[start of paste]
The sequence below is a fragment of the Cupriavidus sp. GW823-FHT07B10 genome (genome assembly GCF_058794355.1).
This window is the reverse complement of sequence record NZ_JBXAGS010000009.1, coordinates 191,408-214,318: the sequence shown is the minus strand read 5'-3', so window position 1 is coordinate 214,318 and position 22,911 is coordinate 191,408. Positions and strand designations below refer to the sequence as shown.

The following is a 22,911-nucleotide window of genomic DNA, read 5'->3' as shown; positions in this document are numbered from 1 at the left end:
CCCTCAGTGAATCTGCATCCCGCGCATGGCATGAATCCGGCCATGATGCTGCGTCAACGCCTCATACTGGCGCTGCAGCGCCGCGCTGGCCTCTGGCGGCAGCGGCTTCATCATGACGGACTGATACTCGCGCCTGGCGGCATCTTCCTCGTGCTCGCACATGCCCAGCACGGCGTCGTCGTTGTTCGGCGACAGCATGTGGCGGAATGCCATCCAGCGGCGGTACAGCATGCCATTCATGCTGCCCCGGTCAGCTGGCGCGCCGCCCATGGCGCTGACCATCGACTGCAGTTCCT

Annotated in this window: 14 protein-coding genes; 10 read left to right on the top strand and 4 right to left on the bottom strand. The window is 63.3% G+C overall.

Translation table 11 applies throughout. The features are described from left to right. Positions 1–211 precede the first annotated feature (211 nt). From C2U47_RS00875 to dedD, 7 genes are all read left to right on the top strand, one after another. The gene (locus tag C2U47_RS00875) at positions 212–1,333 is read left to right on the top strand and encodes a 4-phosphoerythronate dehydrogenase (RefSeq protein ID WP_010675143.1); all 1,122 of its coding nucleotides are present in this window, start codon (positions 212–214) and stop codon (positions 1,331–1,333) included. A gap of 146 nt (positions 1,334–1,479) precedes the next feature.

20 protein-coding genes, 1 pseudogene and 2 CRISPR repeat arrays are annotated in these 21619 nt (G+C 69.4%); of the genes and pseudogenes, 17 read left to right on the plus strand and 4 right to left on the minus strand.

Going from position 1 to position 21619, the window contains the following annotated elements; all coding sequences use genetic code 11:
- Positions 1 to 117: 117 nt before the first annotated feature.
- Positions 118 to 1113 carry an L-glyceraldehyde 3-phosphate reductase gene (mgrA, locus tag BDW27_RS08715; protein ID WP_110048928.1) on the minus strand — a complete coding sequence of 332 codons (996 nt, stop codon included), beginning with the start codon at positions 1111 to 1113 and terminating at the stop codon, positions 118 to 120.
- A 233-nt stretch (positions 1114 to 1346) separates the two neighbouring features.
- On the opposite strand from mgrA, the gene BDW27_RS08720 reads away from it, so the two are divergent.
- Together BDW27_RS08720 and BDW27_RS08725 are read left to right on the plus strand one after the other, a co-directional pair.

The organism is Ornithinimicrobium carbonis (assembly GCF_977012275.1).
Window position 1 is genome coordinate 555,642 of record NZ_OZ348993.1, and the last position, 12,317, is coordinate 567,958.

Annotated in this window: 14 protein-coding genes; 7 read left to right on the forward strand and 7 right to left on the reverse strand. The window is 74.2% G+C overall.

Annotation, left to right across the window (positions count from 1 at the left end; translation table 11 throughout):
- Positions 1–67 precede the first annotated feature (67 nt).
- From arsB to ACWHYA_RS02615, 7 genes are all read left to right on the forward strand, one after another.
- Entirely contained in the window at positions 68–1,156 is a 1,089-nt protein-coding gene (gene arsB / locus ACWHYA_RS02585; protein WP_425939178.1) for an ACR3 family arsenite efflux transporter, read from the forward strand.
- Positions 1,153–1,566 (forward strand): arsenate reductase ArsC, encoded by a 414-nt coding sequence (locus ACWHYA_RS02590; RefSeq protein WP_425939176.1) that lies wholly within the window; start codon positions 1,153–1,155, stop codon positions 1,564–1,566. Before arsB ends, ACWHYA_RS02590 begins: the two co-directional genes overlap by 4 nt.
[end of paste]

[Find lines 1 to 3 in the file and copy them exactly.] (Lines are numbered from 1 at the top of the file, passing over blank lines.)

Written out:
The sequence below is a fragment of the Cupriavidus sp. GW823-FHT07B10 genome (genome assembly GCF_058794355.1).
This window is the reverse complement of sequence record NZ_JBXAGS010000009.1, coordinates 191,408-214,318: the sequence shown is the minus strand read 5'-3', so window position 1 is coordinate 214,318 and position 22,911 is coordinate 191,408. Positions and strand designations below refer to the sequence as shown.

The following is a 22,911-nucleotide window of genomic DNA, read 5'->3' as shown; positions in this document are numbered from 1 at the left end: